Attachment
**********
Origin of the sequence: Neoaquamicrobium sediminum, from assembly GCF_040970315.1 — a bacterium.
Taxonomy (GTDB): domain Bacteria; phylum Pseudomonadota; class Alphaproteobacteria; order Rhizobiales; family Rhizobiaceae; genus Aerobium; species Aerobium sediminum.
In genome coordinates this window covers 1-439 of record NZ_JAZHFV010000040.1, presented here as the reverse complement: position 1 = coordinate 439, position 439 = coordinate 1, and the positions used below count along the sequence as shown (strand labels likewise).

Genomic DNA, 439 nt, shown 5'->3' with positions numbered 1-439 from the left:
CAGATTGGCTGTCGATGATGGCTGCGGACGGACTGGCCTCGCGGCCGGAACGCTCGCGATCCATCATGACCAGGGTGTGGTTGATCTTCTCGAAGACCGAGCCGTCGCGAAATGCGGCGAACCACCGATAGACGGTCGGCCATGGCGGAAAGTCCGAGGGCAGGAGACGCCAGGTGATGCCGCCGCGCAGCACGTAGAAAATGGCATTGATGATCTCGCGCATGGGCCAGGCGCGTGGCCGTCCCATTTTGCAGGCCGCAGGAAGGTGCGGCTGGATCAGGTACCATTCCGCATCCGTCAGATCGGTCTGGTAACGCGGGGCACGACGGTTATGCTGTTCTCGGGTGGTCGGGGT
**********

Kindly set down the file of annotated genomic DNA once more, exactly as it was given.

Origin of the sequence: Neoaquamicrobium sediminum, from assembly GCF_040970315.1 — a bacterium.
Taxonomy (GTDB): domain Bacteria; phylum Pseudomonadota; class Alphaproteobacteria; order Rhizobiales; family Rhizobiaceae; genus Aerobium; species Aerobium sediminum.
In genome coordinates this window covers 1-439 of record NZ_JAZHFV010000040.1, presented here as the reverse complement: position 1 = coordinate 439, position 439 = coordinate 1, and the positions used below count along the sequence as shown (strand labels likewise).

Genomic DNA, 439 nt, shown 5'->3' with positions numbered 1-439 from the left:
CAGATTGGCTGTCGATGATGGCTGCGGACGGACTGGCCTCGCGGCCGGAACGCTCGCGATCCATCATGACCAGGGTGTGGTTGATCTTCTCGAAGACCGAGCCGTCGCGAAATGCGGCGAACCACCGATAGACGGTCGGCCATGGCGGAAAGTCCGAGGGCAGGAGACGCCAGGTGATGCCGCCGCGCAGCACGTAGAAAATGGCATTGATGATCTCGCGCATGGGCCAGGCGCGTGGCCGTCCCATTTTGCAGGCCGCAGGAAGGTGCGGCTGGATCAGGTACCATTCCGCATCCGTCAGATCGGTCTGGTAACGCGGGGCACGACGGTTATGCTGTTCTCGGGTGGTCGGGGT